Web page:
JAAPA CME Post-Test July 2020
Seeking a Balanced Approach to Implementing Sepsis Guidelines
Sepsis, a life-threatening condition caused by an imbalanced response to infection, is a common diagnostic and therapeutic consideration for clinicians in acute care setting. The Surviving Sepsis Campaign (SSC) guidelines have increased awareness of sepsis and reduced mortality over the past 20 years. The Centers for Medicaid and Medicare Services created the SEP-1 core measure to ease and encourage implementation of the sepsis guidelines through financial incentives to hospitals. Still, the lack of clarity in sepsis diagnosis remains a concern. Many hospitals mandate sepsis care, forcing clinicians to provide treatment even if they consider it clinically unnecessary or harmful to the patient. This activity describes a balanced approach to sepsis guideline implementation using clinical decision tools and educates clinicians on sepsis diagnosis and management.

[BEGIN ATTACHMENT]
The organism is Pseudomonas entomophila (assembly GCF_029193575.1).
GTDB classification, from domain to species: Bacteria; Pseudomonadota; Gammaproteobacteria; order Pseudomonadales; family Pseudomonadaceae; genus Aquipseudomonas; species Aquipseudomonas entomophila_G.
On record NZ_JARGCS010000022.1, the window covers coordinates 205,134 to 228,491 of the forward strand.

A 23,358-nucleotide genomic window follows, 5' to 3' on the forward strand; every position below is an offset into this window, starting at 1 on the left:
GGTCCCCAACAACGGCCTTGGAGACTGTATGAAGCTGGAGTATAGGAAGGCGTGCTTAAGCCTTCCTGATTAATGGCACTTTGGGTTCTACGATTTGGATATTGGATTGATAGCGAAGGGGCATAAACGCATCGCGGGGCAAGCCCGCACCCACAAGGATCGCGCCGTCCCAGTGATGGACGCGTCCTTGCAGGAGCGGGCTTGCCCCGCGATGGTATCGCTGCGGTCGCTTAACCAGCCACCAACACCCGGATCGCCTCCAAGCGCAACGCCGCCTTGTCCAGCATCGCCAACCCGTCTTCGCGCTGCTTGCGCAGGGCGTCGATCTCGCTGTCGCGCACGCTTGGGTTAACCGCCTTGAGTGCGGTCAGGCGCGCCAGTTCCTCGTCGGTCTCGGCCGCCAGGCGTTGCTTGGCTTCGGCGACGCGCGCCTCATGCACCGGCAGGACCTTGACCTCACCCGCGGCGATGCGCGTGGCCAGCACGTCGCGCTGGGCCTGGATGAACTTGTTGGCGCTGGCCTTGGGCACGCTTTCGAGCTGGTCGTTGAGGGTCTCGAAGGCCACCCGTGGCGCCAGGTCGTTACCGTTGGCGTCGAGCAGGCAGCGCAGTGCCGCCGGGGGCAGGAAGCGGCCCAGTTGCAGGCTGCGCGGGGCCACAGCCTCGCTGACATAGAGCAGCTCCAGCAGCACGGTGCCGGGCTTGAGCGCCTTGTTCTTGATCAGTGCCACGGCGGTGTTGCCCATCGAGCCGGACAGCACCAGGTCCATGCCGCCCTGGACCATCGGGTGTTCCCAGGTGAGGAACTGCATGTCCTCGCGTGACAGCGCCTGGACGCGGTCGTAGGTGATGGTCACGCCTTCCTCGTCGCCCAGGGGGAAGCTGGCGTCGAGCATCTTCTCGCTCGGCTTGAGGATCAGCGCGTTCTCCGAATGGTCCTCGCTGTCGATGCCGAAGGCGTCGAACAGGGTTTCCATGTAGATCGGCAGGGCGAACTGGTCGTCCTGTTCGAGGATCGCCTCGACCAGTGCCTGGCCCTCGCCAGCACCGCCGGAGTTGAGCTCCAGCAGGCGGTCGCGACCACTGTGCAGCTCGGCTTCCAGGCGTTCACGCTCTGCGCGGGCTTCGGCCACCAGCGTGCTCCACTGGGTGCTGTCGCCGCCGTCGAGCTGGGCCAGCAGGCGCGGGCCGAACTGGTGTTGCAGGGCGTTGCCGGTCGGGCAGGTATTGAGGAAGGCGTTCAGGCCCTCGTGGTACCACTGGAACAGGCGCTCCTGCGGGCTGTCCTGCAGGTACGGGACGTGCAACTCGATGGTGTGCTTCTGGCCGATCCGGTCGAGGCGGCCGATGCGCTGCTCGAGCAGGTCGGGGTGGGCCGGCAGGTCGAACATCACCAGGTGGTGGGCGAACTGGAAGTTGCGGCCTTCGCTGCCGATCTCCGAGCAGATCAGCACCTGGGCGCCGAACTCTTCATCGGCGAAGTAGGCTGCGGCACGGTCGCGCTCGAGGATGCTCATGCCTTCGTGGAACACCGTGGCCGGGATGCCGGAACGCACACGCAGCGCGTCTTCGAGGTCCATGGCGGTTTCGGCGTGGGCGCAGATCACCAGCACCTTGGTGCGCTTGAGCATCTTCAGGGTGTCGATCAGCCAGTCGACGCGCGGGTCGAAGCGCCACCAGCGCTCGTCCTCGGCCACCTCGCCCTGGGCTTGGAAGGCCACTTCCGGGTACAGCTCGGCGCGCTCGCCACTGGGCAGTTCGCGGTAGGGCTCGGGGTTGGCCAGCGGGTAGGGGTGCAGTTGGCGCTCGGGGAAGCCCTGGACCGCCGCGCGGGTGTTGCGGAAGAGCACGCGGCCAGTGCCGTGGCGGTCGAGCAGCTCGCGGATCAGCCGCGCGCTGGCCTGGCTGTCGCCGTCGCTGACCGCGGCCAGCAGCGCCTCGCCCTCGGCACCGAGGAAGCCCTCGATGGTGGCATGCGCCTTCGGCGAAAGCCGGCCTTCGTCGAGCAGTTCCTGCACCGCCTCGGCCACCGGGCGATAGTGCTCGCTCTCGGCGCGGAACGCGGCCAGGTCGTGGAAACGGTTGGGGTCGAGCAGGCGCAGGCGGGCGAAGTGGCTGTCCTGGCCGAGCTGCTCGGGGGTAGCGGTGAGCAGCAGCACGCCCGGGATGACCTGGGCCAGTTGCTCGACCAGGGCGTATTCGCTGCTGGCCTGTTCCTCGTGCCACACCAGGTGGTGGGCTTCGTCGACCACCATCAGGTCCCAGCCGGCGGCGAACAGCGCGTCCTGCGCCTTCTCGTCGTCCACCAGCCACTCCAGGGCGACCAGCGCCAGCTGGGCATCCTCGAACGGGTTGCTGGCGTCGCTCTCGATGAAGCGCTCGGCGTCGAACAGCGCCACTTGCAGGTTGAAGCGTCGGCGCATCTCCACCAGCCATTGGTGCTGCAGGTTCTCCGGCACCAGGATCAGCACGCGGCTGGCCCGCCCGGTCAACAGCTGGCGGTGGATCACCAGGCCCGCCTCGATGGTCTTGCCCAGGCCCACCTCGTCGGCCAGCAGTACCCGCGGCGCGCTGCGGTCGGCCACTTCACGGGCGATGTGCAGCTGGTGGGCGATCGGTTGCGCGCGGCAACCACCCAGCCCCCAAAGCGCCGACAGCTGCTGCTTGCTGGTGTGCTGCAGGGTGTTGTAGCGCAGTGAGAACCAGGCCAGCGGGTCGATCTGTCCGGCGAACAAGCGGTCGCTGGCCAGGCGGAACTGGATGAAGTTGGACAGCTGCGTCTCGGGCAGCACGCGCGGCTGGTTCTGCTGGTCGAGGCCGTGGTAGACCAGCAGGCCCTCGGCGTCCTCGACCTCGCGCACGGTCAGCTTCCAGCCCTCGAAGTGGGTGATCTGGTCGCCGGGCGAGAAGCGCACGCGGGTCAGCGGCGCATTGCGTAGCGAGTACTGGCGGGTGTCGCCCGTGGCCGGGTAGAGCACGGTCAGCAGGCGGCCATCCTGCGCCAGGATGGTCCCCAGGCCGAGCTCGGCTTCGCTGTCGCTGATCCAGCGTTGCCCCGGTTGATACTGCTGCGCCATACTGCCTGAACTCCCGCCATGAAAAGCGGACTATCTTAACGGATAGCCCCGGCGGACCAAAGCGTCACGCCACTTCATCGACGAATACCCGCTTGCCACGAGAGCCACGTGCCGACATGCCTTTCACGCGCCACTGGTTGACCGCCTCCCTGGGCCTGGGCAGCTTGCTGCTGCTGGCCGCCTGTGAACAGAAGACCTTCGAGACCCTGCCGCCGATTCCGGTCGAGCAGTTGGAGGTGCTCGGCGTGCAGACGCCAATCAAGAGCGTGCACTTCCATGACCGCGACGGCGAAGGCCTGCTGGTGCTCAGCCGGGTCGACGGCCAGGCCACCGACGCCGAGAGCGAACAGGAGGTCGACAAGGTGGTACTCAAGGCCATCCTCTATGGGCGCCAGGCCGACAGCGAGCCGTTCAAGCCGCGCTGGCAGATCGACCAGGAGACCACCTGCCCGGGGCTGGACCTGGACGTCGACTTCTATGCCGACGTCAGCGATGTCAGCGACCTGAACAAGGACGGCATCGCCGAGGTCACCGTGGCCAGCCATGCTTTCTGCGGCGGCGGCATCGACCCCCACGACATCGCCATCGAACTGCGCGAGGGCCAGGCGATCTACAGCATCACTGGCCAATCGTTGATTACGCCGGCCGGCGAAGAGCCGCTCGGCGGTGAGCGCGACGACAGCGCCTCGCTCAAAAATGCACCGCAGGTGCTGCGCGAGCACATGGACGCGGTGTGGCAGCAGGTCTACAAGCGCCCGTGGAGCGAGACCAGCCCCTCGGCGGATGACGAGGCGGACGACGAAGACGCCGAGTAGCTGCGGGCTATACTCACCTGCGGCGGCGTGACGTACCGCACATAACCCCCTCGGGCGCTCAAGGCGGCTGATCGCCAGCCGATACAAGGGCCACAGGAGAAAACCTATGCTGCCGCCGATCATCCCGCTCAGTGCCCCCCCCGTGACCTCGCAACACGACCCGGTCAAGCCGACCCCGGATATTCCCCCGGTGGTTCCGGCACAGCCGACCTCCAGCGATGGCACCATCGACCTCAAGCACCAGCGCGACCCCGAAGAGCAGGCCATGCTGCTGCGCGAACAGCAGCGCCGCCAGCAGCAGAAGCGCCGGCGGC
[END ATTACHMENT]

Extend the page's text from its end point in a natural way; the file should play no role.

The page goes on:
Kawasaki Disease: Shedding Light on a Mysterious Diagnosis
Kawasaki disease is an acute systemic febrile vasculitis of medium and small arteries, most often occurring in children under age 5 years. This condition is the most common cause of acquired heart disease in children in the developed world. The cause is unclear but is thought to be a hyperimmune reaction to an infectious agent. Diagnosis is clinical; the classic presentation includes persistent fever, lymphadenopathy, oral mucosal changes, conjunctivitis, and rash. Although the disease technically is self-limiting, treatment with IV immunoglobulin (IVIG) and high-dose aspirin is necessary to prevent cardiac complications, such as coronary artery aneurysm, pericarditis, or myocarditis. This activity reviews the pathophysiology, clinical presentation, diagnosis, and treatment of Kawasaki disease.
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